Care of the collection is based on a combination of preventative and remedial conservation, both designed to ensure long term preservation. Preventative conservation covers measures necessary to slow down or minimise deterioration, and we have worked to manage and improve the preservation of the Gibson collection by best practice in care and conservation through good storage, optimum environmental conditions, and building maintenance. The highest standards of conservation are ensured through the use of professional, qualified staff and state of the art practice and materials.
Tranches of the Gibson collection have also been restored and beautifully rebound using leather, cloth and various binding materials. Treasures have been returned to their former glory, with exquisite hand tooled spines and decorative covers, all of which add to the visual and tactile pleasure of the collection.
While ongoing conservation will ensure a safe and secure future for this invaluable collection, the legacy and longevity of the Gibson collection is also enhanced by being part of the Library’s museum collections.
The custodianship and preservation of the Gibson collection for future generations is both a privilege and a responsibility, and The Linen Hall members are to be commended for supporting, through their membership, the maintenance and upkeep of this collection.
In the late 18th century, Belfast was a thoroughly Ulster-Scots town, Presbyterian in religion and braid Scotch in speech. When a French aristocrat, Le Chevalier de la Tochnaye, visited in 1797, he observed that ‘Belfast has almost entirely the look of a Scotch town and the character of the inhabitants has considerable resemblance to that of the people of Glasgow. The way of speaking is much more Scotch than Irish’.
Naturally, the Ulster-Scots identity of the people shaped the culture of the town, with cultural life having a very Scottish flavour. Nowhere was this more apparent than Belfast people’s love for the works of Robert Burns, whose egalitarian philosophy that ‘a man’s a man for a’ that’ found a ready audience among radically minded Presbyterians. It was into this very Ulster-Scots context that Andrew Gibson arrived to live and work, fitting easily, like generations of Scots migrants before and since, into a social and cultural scene where he felt very much at home.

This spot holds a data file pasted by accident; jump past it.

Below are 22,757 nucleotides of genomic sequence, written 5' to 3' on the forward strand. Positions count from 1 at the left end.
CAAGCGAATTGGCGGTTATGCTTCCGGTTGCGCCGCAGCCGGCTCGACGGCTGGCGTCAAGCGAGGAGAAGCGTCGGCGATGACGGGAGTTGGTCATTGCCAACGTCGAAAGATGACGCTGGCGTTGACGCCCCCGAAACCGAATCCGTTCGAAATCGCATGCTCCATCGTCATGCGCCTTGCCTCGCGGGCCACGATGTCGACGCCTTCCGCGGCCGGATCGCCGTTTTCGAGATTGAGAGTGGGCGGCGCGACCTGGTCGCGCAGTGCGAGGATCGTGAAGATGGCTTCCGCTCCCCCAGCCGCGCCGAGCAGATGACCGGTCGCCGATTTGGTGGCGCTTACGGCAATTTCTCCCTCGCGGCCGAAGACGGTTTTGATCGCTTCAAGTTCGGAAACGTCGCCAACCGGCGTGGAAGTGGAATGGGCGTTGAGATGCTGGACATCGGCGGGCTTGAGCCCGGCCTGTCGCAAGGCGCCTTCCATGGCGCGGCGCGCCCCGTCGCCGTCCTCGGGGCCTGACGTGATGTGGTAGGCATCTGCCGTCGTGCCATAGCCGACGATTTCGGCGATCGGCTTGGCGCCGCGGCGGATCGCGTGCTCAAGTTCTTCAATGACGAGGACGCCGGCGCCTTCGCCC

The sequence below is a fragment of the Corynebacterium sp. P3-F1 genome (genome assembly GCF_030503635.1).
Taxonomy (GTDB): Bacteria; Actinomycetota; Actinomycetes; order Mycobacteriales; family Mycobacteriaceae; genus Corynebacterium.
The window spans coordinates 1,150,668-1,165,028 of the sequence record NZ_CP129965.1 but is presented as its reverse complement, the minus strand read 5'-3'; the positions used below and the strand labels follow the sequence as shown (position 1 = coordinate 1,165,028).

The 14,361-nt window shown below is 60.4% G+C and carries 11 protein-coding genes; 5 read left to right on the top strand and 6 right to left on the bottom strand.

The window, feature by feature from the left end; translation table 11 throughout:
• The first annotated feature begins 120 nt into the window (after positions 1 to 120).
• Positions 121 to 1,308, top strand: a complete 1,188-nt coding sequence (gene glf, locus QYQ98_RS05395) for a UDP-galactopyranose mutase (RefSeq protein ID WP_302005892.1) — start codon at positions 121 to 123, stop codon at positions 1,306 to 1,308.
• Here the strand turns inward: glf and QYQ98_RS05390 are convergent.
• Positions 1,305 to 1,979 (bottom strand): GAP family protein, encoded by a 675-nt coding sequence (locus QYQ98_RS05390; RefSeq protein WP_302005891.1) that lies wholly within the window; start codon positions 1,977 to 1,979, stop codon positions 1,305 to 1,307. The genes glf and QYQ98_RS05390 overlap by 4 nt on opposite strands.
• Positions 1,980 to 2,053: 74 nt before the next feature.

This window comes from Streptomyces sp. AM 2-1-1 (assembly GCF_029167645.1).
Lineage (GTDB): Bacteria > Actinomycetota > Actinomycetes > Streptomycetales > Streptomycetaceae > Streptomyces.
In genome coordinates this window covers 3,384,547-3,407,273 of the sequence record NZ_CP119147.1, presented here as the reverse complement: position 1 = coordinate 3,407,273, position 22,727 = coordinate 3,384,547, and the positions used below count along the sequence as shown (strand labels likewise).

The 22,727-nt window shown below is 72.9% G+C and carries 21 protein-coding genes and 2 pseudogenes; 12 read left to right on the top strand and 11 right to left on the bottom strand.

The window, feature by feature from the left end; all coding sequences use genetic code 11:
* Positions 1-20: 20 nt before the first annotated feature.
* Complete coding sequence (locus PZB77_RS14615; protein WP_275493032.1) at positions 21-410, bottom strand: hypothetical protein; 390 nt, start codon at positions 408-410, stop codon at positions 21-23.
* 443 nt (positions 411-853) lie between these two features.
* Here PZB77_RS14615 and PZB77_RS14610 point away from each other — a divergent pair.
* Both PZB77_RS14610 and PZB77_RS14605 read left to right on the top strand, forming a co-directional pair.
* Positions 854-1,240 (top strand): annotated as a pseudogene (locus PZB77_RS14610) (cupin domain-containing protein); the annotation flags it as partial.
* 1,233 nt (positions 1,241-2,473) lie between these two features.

The great Burns collection that Gibson built, one of the largest in the world outside of Scotland, is a cultural treasure, providing proof positive of the identity which led the Irish News to write:
Nights with Burns are all the fashion,
Said the host, our Province o’er;
Bonny Scotland is our passion,
Ulster-Scots we to the core!
It is no surprise that it should reside within another cultural treasure, The Linen Hall, an institution which links our city directly with its radical, Scotch-speaking, Ulster-Scots heritage.
The Ulster-Scots Agency has been pleased to support the continuing restoration of the Gibson collection, one of Belfast’s hidden gems. The collection’s role in securing museum accreditation for the Library shows the significant cultural impact that appreciation for Ulster-Scots identity can have and the importance of ensuring that it is valued by current and future generations.
Ian Crozier – Chief Executive, Ulster-Scots Agency